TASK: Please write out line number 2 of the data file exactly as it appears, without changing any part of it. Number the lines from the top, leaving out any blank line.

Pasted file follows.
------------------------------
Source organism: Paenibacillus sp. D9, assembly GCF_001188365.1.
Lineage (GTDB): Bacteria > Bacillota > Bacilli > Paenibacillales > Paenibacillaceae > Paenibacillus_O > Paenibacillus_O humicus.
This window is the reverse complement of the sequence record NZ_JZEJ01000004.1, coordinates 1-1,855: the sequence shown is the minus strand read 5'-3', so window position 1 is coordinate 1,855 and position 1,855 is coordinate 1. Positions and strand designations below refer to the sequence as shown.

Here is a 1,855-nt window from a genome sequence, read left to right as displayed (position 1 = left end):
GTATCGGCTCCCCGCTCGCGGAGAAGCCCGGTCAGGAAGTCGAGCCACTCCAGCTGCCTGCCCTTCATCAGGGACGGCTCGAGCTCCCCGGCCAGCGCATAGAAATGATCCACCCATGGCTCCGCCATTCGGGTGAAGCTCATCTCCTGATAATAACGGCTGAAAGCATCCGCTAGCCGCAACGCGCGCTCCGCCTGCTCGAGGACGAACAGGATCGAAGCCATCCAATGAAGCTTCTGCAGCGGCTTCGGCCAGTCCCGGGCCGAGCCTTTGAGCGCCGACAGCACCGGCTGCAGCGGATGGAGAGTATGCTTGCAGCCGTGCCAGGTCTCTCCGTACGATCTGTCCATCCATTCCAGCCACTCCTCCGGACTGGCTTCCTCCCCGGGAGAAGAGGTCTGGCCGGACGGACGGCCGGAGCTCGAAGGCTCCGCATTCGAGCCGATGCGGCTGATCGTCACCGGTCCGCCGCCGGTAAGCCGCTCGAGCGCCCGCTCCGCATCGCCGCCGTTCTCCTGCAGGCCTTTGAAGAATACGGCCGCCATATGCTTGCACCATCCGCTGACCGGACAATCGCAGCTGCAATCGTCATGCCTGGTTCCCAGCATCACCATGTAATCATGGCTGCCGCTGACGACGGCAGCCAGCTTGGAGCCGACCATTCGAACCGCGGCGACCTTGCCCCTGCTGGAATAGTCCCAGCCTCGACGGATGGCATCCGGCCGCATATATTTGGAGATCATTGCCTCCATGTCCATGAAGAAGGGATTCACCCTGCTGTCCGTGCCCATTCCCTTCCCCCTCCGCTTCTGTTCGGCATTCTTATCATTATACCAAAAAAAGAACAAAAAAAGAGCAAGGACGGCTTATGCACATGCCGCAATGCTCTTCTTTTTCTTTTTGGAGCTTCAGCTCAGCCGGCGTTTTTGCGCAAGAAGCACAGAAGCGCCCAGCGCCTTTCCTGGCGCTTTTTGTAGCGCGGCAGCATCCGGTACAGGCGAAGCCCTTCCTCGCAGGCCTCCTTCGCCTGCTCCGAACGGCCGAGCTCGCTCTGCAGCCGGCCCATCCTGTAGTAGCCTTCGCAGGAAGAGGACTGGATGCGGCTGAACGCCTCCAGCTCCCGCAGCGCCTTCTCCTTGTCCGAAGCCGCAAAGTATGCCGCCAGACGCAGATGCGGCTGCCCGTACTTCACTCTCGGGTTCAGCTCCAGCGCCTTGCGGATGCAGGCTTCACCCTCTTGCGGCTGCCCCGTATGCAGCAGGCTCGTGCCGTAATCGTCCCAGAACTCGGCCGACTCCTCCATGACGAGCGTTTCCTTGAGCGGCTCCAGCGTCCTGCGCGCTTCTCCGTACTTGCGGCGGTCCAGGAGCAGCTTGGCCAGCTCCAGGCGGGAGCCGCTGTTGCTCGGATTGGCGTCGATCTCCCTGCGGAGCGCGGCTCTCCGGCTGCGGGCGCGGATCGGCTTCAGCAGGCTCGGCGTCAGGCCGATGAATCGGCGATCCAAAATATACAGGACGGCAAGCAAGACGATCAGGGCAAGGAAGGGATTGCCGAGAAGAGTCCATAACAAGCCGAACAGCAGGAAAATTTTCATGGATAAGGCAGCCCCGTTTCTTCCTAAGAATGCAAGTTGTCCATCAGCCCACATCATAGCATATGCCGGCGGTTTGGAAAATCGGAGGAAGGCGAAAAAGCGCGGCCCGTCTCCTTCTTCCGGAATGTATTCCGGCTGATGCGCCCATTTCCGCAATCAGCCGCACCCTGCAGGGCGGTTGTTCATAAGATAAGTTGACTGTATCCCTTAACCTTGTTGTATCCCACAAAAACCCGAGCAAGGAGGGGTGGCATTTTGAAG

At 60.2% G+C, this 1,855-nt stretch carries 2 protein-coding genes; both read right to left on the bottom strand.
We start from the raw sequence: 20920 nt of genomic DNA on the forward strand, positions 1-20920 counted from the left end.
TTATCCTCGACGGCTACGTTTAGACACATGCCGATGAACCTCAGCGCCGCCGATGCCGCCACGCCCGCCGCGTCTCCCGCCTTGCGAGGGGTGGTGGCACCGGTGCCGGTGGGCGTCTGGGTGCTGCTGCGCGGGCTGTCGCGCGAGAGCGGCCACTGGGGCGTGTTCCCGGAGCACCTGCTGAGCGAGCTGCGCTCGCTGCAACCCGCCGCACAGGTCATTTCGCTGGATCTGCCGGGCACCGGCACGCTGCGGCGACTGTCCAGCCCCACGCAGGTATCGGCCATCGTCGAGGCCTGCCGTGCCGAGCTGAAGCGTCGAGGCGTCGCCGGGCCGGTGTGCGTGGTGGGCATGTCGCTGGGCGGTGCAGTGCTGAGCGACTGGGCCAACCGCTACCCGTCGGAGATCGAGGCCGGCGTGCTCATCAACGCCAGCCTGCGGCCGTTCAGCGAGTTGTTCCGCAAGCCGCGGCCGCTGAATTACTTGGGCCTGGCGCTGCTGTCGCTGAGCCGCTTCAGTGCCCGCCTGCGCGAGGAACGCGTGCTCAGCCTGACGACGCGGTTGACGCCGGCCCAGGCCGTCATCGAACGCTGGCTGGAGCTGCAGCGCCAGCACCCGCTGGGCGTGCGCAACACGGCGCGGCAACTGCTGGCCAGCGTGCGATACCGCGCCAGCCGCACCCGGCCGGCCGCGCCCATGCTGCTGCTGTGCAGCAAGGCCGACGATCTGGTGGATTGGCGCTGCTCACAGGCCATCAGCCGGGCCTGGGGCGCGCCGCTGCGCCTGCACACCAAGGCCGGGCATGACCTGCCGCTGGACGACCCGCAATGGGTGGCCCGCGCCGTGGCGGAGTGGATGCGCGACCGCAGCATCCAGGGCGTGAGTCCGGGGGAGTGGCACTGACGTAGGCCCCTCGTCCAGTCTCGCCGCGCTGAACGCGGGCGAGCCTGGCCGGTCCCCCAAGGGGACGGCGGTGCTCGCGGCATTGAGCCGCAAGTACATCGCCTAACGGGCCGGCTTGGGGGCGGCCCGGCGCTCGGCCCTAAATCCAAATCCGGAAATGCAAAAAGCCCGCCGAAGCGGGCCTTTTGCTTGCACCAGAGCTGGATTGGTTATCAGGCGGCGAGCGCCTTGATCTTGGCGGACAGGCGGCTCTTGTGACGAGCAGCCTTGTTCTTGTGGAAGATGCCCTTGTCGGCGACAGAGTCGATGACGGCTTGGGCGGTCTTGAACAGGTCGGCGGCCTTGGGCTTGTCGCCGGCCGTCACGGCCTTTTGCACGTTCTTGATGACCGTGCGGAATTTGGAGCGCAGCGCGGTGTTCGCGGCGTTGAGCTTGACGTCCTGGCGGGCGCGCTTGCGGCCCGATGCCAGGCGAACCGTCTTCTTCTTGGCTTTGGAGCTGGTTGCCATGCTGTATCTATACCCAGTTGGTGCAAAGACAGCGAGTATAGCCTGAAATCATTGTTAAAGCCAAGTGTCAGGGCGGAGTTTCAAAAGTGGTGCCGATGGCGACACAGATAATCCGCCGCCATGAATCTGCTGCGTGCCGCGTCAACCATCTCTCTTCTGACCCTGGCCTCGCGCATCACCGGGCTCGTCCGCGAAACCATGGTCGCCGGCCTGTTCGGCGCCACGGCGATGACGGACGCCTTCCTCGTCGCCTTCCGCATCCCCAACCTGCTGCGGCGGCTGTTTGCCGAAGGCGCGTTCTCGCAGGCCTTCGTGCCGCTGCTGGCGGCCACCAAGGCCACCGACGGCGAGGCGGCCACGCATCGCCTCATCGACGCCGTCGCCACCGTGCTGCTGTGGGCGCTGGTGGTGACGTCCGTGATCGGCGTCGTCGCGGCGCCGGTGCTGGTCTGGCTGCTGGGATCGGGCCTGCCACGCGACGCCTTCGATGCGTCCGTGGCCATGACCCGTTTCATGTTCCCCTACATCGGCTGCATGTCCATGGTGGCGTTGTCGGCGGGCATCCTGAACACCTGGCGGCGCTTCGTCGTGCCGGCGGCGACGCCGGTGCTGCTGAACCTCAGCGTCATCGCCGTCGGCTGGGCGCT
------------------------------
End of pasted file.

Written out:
Lineage (GTDB): Bacteria > Bacillota > Bacilli > Paenibacillales > Paenibacillaceae > Paenibacillus_O > Paenibacillus_O humicus.